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Opinion

Op-Ed: Will Taiwanese voters choose closer ties with China over democratic freedoms?

Tsai Ing-wen
President Tsai Ing-wen, who is seeking reelection on Saturday, believes that closer integration with China carries great risks for the island’s democracy because China’s aim is reunification.
(Associated Press)

As Taiwanese voters prepare to go to the polls Saturday to elect their next president, they are choosing between two candidates who take fundamentally different positions on an issue whose implications go far beyond Taiwan: how to preserve a country’s democracy and freedom while maintaining economic relations with a neighboring giant that wants to subsume it.

With only 2% of Taiwanese supporting immediate unification with China, this is the dilemma that every student, business owner and political leader on the island faces as the price of doing business with China — to accept a different set of values, give up a way of life and agree that unification is Taiwan’s ultimate fate.

As a high-income country, Taiwan is contending with the same challenges many wealthy countries are confronting, including wage stagnation, increasing inequality, asset inflation and aging demographics, accompanied by political polarization. In Taiwan’s case, these problems emerged as it became deeply integrated with the Chinese economy.

President Tsai Ing-wen and the ruling Democratic Progressive Party perceive that closer integration with China — though important for economic growth — carries great risks, because the economic benefits offered by China are actually aimed at absorbing Taiwan. By contrast, the opposition party, the Kuomintang, and its candidate, Han Kuo-yu, are running on a platform that China, the world’s second largest economy, can provide a solution to Taiwan’s socioeconomic problems.

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In the last six presidential elections, these two parties attempted to walk the tightrope of safeguarding Taiwan’s autonomy while invigorating its economy, now the 21st largest in the world. Both parties have fallen short of voters’ expectations in this balancing act and, as a result, voters have oscillated between these two approaches to the China relationship. The DPP restricted investments into China in the early 2000s, and then lost the presidency in 2008 to the KMT, which promised to liberalize economic relations with China. This eventually led to a backlash in 2016, when the DPP won in a landslide by gaining the support of young people who were alarmed about Chinese penetration into Taiwan. The upcoming 2020 election may be another turning point where voters choose between very different visions of Taiwan’s future with China and the world.

In trying to solve some of the problems of the high-income trap, President Tsai pushed through long-needed structural reforms on issues such as labor, pensions and energy. She also attempted to diversify Taiwan’s economic relationships. Taiwan estimates higher growth in 2019 than any other high-income Asian economy and enjoys the lowest unemployment since 2001. As for security, Tsai has increased the military budget and is importing more advanced weapons from the U.S. to defend Taiwan against China, which continues to threaten the use of force to compel unification. Finally, she has spearheaded a socially progressive agenda, including making Taiwan the first Asian country to legalize same-sex marriage.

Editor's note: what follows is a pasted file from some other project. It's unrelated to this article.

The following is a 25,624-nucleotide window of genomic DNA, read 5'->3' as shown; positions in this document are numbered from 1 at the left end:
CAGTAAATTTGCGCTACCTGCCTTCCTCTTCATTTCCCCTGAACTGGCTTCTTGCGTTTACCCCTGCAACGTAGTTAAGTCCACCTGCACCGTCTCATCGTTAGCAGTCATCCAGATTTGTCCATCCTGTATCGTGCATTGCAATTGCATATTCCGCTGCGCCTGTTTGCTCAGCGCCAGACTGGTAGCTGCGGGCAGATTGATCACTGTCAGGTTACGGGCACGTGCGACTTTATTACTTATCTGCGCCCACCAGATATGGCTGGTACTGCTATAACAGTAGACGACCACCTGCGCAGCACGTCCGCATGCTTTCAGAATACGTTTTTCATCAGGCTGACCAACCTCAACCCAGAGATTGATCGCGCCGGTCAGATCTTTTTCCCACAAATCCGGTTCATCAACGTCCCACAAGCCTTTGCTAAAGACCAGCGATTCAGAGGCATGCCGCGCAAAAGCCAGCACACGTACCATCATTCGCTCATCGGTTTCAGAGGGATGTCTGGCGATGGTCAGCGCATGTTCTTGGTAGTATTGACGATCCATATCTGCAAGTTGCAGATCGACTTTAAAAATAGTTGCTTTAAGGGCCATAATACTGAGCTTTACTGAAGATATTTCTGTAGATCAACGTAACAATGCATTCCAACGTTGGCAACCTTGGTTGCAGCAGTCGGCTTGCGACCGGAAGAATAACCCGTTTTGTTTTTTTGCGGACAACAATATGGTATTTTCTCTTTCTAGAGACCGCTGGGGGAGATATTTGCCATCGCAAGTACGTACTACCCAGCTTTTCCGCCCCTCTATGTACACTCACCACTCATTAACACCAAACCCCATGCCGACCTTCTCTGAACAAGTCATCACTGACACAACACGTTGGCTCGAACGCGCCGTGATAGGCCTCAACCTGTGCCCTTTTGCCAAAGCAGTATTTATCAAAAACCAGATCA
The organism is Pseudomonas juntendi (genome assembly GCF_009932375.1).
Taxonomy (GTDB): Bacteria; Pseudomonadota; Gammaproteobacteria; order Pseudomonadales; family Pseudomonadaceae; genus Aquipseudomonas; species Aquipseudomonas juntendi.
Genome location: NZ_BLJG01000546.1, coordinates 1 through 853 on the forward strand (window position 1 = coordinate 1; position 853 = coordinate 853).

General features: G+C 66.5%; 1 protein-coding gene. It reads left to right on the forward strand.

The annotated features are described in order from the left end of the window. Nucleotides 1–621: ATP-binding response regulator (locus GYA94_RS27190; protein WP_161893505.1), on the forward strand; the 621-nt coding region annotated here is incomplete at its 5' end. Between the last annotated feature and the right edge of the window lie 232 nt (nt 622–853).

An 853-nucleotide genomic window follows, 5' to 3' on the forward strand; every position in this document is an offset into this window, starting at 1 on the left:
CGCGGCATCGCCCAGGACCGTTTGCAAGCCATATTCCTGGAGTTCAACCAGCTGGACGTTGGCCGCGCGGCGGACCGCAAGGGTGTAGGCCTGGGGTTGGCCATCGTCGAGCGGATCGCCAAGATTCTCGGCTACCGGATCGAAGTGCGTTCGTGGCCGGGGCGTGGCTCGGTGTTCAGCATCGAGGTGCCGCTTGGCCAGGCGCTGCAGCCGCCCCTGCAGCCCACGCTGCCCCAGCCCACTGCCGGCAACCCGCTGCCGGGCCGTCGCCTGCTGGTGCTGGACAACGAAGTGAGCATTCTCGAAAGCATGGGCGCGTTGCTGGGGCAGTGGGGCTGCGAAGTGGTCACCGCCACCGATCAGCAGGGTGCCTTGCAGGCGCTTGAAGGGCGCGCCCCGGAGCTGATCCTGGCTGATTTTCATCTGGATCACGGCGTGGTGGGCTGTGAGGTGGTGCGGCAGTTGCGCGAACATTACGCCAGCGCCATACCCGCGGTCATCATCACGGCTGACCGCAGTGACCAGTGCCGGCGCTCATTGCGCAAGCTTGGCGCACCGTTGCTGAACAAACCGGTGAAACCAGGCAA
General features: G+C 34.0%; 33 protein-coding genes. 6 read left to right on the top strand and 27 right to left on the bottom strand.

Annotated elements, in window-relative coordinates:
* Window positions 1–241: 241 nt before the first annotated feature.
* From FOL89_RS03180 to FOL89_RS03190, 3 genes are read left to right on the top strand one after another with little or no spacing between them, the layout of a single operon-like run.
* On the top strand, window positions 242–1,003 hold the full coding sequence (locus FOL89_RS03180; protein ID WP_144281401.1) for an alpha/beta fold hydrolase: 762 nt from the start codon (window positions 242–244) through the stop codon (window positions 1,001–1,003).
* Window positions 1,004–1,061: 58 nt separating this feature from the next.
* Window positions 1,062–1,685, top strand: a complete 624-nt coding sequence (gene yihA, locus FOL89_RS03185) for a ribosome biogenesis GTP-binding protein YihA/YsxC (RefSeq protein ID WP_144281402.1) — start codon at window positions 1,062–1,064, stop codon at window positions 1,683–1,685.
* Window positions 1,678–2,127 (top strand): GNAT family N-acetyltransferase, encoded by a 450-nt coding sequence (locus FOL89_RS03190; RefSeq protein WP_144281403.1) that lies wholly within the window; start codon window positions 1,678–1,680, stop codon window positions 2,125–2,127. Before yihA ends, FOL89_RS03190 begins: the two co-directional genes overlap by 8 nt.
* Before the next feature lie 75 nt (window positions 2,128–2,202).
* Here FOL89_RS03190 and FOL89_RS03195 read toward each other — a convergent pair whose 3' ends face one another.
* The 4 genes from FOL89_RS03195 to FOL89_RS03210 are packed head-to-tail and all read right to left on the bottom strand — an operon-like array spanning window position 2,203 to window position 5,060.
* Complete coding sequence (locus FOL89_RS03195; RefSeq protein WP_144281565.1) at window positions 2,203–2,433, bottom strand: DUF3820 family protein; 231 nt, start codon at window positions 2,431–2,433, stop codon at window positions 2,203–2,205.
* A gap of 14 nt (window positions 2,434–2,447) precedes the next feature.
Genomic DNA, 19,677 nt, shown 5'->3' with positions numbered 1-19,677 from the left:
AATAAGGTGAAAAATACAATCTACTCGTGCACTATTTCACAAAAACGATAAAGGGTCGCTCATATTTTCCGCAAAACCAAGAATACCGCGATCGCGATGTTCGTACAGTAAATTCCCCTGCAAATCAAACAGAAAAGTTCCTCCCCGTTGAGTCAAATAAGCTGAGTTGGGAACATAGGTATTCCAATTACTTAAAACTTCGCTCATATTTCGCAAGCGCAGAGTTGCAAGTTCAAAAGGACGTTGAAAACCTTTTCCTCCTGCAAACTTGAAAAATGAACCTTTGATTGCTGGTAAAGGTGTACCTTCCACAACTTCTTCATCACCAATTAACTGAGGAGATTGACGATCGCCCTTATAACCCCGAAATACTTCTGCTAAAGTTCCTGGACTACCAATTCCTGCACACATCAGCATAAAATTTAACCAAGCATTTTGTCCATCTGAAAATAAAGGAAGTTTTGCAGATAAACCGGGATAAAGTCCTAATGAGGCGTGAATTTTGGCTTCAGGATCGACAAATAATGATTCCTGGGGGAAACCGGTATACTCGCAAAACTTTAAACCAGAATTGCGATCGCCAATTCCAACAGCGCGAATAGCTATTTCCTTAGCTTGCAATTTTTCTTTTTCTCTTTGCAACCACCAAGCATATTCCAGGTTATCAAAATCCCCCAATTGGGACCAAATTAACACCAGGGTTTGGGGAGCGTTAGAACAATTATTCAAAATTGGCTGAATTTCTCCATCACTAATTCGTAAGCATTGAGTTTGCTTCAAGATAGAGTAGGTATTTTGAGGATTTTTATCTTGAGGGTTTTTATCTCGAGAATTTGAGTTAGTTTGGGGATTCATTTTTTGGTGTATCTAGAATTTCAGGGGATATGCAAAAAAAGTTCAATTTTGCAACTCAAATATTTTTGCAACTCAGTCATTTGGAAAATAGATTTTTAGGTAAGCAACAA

The KMT’s candidate, Han Kuo-yu, has been campaigning on the premise that the DPP leadership has hurt Taiwan’s economy by antagonizing China. After the DPP, which has historically favored independence from China, won both the executive and legislative elections in 2016, Beijing penalized Taiwan by cutting off all official contact, restricting Taiwan’s participation in international organizations, luring countries to de-recognize Taipei and reducing the flow of Chinese tourists.

At the same time, Tsai’s structural reforms were poorly designed and badly implemented, angering a broad range of interest groups. This led to the DPP’s stunning defeat in the local midterm elections of 2018, exemplified by Han’s own victory in the mayoral race in Kaohsiung, a traditionally DPP city. Han’s platform promises to improve relations with Beijing to bring in more capital, tourists and other economic benefits from China.

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Tsai’s support, however, has skyrocketed after Chinese President Xi Jinping’s announcement in January 2019 that Taiwan must be unified under the same “one country, two systems” model that has produced months of protests in Hong Kong. So far, the KMT’s message that working with China is the best way to sustain growth does not seem to appeal to young voters, more than a million of whom will vote for president for the first time this week.

In a survey at 37 leading Taiwanese universities, more than 85% of students said they would vote for Tsai, even though only a quarter said they support her party. Young people want opportunities in China without compromising Taiwan’s democratic institutions and are skeptical of both parties’ ability to achieve this result.

Taiwan’s dilemma is not unique. Other high-income countries face similar issues as they forge stronger economic ties with China. But Taiwan’s challenge is particularly difficult because of China’s insistence on political unification. Even as its economy remains deeply dependent on China, Taiwan is struggling to preserve its autonomy and democratic values. As they choose their next president and their new legislators, many young Taiwanese want the benefits of working with China but also believe their values and identity are worth fighting for.

Syaru Shirley Lin is the Compton Visiting Professor at the Miller Center of the University of Virginia and the author of “Taiwan’s China Dilemma.”


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